SAG-AFTRA and Studios Reach TV/Theatrical Deal at Sunrise

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The agreement came after a month of bargaining, a strike threat, three 24-hour extensions and six more hours of talks.

Hollywood can breathe a sigh of relief: There won’t be an actors strike. A new deal was reached at sunrise Tuesday. It’s valued at a record $256 million. The union’s 2014 deal was valued at $200 million.

SAG-AFTRA and the Alliance of Motion Picture and Television Producers have reached an agreement on successor contracts to the union’s TV/theatrical pacts, The Hollywood Reporter has learned, which had expired Friday but were extended.

The studios’ “last, best and final” offer came at around 4:30 a.m., and agreement was reached at about 5:45 a.m.

“The Alliance of Motion Picture and Television Producers and the Screen Actors Guild-American Federation of Television and Radio Artists (SAG-AFTRA) have concluded negotiations and have reached a tentative agreement on terms for a new three-year collective bargaining agreement,” the AMPTP said in a statement.

THR has learned the following terms of the deal:

* Basic Wages. Annual increases of 2.5 percent, 3 percent and 3 percent. These are the same as the nominal increases achieved by the DGA and the WGA, although those unions had to agree to a variety of carve-outs that SAG-AFTRA apparently did not.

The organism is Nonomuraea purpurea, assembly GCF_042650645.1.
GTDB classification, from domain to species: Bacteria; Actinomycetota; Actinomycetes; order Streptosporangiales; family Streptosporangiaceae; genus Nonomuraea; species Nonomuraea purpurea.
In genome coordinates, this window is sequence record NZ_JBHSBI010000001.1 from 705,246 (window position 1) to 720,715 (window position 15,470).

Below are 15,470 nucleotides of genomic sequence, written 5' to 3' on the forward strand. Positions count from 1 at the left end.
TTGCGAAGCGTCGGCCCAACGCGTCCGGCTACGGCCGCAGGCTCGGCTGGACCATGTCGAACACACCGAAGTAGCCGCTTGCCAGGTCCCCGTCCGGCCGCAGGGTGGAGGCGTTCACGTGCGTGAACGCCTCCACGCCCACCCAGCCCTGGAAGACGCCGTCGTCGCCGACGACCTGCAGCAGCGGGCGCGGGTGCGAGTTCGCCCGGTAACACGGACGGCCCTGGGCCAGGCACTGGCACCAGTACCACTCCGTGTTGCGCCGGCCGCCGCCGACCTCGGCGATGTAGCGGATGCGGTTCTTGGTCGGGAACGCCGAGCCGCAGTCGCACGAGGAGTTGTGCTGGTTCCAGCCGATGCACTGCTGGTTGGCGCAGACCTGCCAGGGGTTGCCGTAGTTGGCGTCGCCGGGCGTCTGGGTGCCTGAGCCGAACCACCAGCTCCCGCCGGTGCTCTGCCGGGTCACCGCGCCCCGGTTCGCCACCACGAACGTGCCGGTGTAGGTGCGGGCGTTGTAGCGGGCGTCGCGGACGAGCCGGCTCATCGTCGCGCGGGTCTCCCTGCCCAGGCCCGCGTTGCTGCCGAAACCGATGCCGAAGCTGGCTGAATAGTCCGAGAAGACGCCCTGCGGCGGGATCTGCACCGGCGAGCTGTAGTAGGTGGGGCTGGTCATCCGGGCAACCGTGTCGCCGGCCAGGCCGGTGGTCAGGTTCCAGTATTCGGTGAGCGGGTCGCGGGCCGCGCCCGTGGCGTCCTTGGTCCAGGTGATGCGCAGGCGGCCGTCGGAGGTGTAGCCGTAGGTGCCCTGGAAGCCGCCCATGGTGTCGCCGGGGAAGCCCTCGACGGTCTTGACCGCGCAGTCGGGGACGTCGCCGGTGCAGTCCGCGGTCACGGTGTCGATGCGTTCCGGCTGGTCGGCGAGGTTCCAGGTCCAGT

* Pension Plan. 0.5 percent wage diversion in the first year to help shore up the plan, with possible diversions in years two and three.

* Streaming Video Residuals. Essentially the same SVOD enhancements as the DGA and WGA. (Probably also true of ad-supported VOD as well.)

* Travel Fees. Improvements achieved.

* Holds and Exclusivity. Improvements achieved.

* Money Breaks. Increased the money breaks at which various contract provisions kick in.

* Stunt Coordinators. Raises achieved.

* Background Actors (Extras). Raises and overtime achieved.

* Rollbacks. No rollbacks.

Approval is expected, after which the deal will go to SAG-AFTRA’s membership for ratification. The deal came after the union threatened to strike, and after two one-day extensions of talks.

Formal negotiation began about a month ago, on May 31, and talks were held at AMPTP headquarters in Sherman Oaks. Prior to that, subcommittees from both sides held several weeks of discussions, focused particularly on three issues that THR had previously identified as key: holds and exclusivity for short season series, funding of the union pension plan and per diem payments and other travel-related matters.

SAG-AFTRA president Gabrielle Carteris chaired the union’s negotiating committee, with national executive director David White serving as SAG-AFTRA’s chief negotiator. AMPTP president Carol Lombardini was lead negotiator for the studios and production companies. The bargaining took place under a press blackout.

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